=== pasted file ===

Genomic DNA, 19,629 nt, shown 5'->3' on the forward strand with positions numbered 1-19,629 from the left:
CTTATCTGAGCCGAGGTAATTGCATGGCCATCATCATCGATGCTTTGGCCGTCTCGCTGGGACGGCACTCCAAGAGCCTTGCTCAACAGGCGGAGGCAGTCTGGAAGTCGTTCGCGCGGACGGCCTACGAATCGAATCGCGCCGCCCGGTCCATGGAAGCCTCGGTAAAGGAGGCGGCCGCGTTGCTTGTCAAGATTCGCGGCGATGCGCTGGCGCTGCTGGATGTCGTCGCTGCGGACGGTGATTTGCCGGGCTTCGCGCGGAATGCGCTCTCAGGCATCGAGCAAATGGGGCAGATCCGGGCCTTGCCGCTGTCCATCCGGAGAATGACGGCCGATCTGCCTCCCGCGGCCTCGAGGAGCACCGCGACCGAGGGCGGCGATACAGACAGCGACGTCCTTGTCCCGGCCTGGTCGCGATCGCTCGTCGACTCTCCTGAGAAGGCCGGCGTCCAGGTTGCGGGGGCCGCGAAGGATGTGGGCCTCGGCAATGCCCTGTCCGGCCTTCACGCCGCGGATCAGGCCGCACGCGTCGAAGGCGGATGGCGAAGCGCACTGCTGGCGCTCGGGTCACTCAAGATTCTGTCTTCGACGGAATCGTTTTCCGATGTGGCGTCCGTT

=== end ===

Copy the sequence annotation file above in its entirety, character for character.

Genomic DNA, 19,629 nt, shown 5'->3' on the forward strand with positions numbered 1-19,629 from the left:
CTTATCTGAGCCGAGGTAATTGCATGGCCATCATCATCGATGCTTTGGCCGTCTCGCTGGGACGGCACTCCAAGAGCCTTGCTCAACAGGCGGAGGCAGTCTGGAAGTCGTTCGCGCGGACGGCCTACGAATCGAATCGCGCCGCCCGGTCCATGGAAGCCTCGGTAAAGGAGGCGGCCGCGTTGCTTGTCAAGATTCGCGGCGATGCGCTGGCGCTGCTGGATGTCGTCGCTGCGGACGGTGATTTGCCGGGCTTCGCGCGGAATGCGCTCTCAGGCATCGAGCAAATGGGGCAGATCCGGGCCTTGCCGCTGTCCATCCGGAGAATGACGGCCGATCTGCCTCCCGCGGCCTCGAGGAGCACCGCGACCGAGGGCGGCGATACAGACAGCGACGTCCTTGTCCCGGCCTGGTCGCGATCGCTCGTCGACTCTCCTGAGAAGGCCGGCGTCCAGGTTGCGGGGGCCGCGAAGGATGTGGGCCTCGGCAATGCCCTGTCCGGCCTTCACGCCGCGGATCAGGCCGCACGCGTCGAAGGCGGATGGCGAAGCGCACTGCTGGCGCTCGGGTCACTCAAGATTCTGTCTTCGACGGAATCGTTTTCCGATGTGGCGTCCGTT